“I am from Dominica, but where are ‘we’ as Caribbeans? We are not African or American, and this opacity, if you like, is where we can find the relation the poetics of relation, as Glissant says. [Martinican theorist Edouard Glissant] I like these post-colonial ideas.”

Yes, but what about the hippos? We can agree that they are large and dangerous. In fact, it turns out there are geopolitics of difference within hippos too.

“With the hippos in Columbia, it is different because they live closer to humans and they are more used to humans and they can associate humans with a food source. But in Africa, they are more isolated, aggressive and very dangerous.”

Via an aside about Herzog’s Grizzly Man, we discuss the irreducibility of wild animals. “When you are in front of a wild animal, it is so crazy! They will not be on the same plane of rationality. It is just wild. This animal could kill me, and it would not even think about it. When I went to Africa, I got that. I felt that abyss that exists between us and [truly wild] animals. You cannot bridge it. Then, I understood that there is no such thing as really getting inside the hippo, but instead, there is this idea of the beast as a kind of fable.”

So, would Nelson see the film partly as an animal documentary or, rather, would he be disappointed if audiences consumed it that way? On the contrary, he loves animal films. He grew up on National Geographic and BBC wildlife films (dubbed into Spanish) and these were the only sources that he watched running up to the film.

“I was very fond of such things. Jacques Cousteau is so important to my childhood; he was my hero. I grew up in the ‘90s and rewatching all this stuff, I thought about all the ways that animals are portrayed. So, this element was also part of my imagining.”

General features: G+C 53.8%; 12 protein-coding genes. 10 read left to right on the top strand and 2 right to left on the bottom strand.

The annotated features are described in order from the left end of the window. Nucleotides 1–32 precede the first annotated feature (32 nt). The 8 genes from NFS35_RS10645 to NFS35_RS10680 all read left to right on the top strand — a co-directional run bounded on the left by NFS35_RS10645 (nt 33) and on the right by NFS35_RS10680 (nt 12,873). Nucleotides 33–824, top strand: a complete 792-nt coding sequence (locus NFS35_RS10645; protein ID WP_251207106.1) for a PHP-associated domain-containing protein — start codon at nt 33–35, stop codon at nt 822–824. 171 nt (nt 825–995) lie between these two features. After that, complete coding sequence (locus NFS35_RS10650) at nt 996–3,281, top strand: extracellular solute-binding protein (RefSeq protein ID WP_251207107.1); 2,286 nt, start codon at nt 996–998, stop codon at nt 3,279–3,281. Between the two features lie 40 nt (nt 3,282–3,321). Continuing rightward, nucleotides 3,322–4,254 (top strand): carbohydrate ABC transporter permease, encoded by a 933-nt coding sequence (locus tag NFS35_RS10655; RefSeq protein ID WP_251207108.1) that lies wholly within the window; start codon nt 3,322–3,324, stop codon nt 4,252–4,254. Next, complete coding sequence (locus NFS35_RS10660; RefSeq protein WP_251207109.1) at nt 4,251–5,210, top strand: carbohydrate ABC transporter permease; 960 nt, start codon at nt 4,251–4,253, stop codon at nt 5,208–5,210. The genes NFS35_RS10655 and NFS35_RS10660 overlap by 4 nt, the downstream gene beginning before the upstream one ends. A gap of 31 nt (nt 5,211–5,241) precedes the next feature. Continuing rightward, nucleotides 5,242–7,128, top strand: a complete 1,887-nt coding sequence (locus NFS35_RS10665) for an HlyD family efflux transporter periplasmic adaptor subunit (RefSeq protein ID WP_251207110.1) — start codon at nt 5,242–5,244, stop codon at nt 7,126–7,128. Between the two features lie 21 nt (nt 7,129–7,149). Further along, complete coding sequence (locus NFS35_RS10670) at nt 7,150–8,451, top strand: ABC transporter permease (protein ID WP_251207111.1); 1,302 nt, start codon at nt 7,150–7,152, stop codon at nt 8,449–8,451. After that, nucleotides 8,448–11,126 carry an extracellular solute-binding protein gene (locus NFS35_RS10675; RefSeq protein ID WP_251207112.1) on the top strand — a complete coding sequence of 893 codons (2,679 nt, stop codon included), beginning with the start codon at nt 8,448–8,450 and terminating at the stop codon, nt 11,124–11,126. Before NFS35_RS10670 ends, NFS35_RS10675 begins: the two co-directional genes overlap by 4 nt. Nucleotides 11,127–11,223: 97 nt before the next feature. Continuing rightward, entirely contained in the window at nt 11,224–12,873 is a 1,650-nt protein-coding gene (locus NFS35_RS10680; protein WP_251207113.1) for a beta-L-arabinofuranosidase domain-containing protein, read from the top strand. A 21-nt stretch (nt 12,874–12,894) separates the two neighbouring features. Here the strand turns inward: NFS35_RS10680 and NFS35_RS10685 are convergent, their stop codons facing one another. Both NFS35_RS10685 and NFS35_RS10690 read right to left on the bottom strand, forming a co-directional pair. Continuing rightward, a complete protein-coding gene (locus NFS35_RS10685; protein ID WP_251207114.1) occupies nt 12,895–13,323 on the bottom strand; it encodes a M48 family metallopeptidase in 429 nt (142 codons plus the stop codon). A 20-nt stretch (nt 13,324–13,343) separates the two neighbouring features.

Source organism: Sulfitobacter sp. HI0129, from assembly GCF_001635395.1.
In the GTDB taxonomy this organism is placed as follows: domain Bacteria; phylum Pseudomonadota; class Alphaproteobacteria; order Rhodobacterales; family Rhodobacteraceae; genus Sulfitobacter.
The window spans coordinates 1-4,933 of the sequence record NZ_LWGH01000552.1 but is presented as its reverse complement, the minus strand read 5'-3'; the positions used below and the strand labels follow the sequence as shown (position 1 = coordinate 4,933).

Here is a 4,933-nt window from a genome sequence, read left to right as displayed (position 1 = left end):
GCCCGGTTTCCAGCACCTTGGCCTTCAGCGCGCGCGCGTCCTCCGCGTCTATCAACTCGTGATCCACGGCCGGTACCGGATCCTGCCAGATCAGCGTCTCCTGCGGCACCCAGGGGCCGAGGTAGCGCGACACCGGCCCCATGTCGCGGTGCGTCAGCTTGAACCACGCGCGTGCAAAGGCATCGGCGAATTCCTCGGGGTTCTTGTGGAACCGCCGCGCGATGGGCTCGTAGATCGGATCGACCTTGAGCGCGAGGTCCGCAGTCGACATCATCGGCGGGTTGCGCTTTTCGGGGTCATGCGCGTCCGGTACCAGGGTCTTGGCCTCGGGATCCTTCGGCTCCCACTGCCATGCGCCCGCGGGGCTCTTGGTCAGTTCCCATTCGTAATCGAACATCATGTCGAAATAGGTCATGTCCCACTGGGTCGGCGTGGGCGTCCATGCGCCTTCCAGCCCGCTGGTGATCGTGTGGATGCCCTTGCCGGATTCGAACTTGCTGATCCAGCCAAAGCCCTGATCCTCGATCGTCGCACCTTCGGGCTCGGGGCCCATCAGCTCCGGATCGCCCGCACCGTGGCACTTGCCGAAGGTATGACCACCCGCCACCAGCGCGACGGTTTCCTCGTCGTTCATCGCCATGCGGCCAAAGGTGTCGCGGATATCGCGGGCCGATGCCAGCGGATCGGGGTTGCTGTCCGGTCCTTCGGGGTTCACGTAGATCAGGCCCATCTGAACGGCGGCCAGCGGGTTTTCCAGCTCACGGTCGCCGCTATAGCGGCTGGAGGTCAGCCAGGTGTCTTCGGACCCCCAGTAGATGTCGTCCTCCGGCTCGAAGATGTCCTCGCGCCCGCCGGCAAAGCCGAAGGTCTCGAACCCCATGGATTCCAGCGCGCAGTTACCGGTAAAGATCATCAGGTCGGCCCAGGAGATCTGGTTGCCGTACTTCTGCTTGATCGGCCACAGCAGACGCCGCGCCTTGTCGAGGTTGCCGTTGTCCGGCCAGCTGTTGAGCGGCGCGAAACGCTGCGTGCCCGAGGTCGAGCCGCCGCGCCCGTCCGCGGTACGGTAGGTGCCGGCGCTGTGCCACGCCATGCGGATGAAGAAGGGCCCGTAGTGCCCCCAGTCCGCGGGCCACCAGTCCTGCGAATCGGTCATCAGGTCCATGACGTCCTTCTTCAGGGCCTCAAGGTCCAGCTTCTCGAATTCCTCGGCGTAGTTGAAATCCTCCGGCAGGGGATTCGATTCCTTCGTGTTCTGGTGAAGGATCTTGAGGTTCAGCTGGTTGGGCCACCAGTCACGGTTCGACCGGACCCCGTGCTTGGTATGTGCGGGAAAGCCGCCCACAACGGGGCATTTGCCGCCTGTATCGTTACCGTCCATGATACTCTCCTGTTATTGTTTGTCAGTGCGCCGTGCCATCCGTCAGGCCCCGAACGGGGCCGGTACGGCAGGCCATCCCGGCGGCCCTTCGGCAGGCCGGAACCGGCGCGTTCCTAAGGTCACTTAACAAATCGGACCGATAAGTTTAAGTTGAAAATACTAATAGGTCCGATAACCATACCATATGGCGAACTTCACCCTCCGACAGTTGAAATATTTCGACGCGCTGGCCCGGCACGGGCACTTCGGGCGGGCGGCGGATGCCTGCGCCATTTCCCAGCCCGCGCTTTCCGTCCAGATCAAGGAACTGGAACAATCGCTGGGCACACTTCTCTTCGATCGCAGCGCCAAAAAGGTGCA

Interestingly, it also affected the kinds of funding that might be worth chasing.

“I will have to be technical here. This film was complicated, because normally they give you money for docos or for fiction, and they are different sources. There are two different forms in the same film here.”

There are differences too, in the type of enterprise and in the method of filming. “With fiction, you have a crew and make up and actors and so on, but with animals you just start shooting and waiting and sometimes nothing happens.”

It also affected his choices in relation to cinematography.

“I took the role of the camera person myself because when documenting these animals, the poetry had to be impregnated into the images themselves. If this film didn’t do this, it would fail because it would not be able to build the artifice of the fable. I wanted to paint with many colours like fiction does. Also, the framing matters. In this film, it is like a children’s book where the framing is so square and so geometrical. And also, the problem of not going into too many wide shots where everything has to be seen or well lit… Here, not everything has to be like that. Some bits can be dark, and it can be done in a more cinematic way.”

The long chain of signifiers eventually leads to cartoon history.

“I wanted to use this film to rethink the problem of imagination. So, when they told me the Columbian press called this hippo Pepe, I thought of course! A hippo could be personified as the press did in Columbia. And that could be related for me to Pep (Peter) Potamus, which is a cartoon from Hanna-Barbera (clips of which are featured in the film). In the original cartoon, Pepe had a boat. It was a different technique to Disney. With Disney, it is swirling. But Hanna-Barbera invented this technique of ‘limited animation’ in the 1960s, where only the hands and the mouth were in 24 frames a second, so all movement is vertical or horizontal. In that cartoon series, the hippo is doing a sort of safari in North America as well as South America and it is travelling in all these places. And he always escapes with this boat that is a sort of flying boat.”

Pepe has charmed and intrigued audiences at many film festivals around the world. Just don’t expect it to turn up on Netflix any time soon.